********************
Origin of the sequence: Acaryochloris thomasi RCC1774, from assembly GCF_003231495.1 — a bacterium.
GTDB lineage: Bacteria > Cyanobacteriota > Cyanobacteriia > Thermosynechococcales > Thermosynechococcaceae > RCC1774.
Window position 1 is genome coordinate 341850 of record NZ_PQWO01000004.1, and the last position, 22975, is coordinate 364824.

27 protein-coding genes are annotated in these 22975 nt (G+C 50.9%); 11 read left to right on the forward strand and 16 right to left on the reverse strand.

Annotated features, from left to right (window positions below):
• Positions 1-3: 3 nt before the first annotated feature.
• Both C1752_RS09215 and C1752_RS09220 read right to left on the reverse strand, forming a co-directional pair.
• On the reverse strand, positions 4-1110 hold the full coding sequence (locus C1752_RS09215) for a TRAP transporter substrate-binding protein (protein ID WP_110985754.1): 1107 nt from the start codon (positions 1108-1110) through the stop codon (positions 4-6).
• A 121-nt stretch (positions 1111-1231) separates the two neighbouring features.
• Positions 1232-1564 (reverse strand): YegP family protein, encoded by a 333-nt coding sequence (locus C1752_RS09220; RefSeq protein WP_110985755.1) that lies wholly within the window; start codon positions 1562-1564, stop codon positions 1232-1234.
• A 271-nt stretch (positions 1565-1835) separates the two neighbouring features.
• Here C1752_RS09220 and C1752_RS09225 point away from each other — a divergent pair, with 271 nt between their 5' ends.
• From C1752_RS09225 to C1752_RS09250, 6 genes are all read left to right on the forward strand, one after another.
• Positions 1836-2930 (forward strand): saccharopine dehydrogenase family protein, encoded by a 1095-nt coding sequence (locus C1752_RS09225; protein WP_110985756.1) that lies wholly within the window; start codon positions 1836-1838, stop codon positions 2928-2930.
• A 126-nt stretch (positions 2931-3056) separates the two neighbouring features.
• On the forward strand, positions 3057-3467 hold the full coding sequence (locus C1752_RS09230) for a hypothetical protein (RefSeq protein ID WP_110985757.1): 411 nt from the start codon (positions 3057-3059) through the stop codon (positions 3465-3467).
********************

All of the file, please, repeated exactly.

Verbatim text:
Origin of the sequence: Acaryochloris thomasi RCC1774, from assembly GCF_003231495.1 — a bacterium.
GTDB lineage: Bacteria > Cyanobacteriota > Cyanobacteriia > Thermosynechococcales > Thermosynechococcaceae > RCC1774.
Window position 1 is genome coordinate 341850 of record NZ_PQWO01000004.1, and the last position, 22975, is coordinate 364824.

27 protein-coding genes are annotated in these 22975 nt (G+C 50.9%); 11 read left to right on the forward strand and 16 right to left on the reverse strand.

Annotated features, from left to right (window positions below):
• Positions 1-3: 3 nt before the first annotated feature.
• Both C1752_RS09215 and C1752_RS09220 read right to left on the reverse strand, forming a co-directional pair.
• On the reverse strand, positions 4-1110 hold the full coding sequence (locus C1752_RS09215) for a TRAP transporter substrate-binding protein (protein ID WP_110985754.1): 1107 nt from the start codon (positions 1108-1110) through the stop codon (positions 4-6).
• A 121-nt stretch (positions 1111-1231) separates the two neighbouring features.
• Positions 1232-1564 (reverse strand): YegP family protein, encoded by a 333-nt coding sequence (locus C1752_RS09220; RefSeq protein WP_110985755.1) that lies wholly within the window; start codon positions 1562-1564, stop codon positions 1232-1234.
• A 271-nt stretch (positions 1565-1835) separates the two neighbouring features.
• Here C1752_RS09220 and C1752_RS09225 point away from each other — a divergent pair, with 271 nt between their 5' ends.
• From C1752_RS09225 to C1752_RS09250, 6 genes are all read left to right on the forward strand, one after another.
• Positions 1836-2930 (forward strand): saccharopine dehydrogenase family protein, encoded by a 1095-nt coding sequence (locus C1752_RS09225; protein WP_110985756.1) that lies wholly within the window; start codon positions 1836-1838, stop codon positions 2928-2930.
• A 126-nt stretch (positions 2931-3056) separates the two neighbouring features.
• On the forward strand, positions 3057-3467 hold the full coding sequence (locus C1752_RS09230) for a hypothetical protein (RefSeq protein ID WP_110985757.1): 411 nt from the start codon (positions 3057-3059) through the stop codon (positions 3465-3467).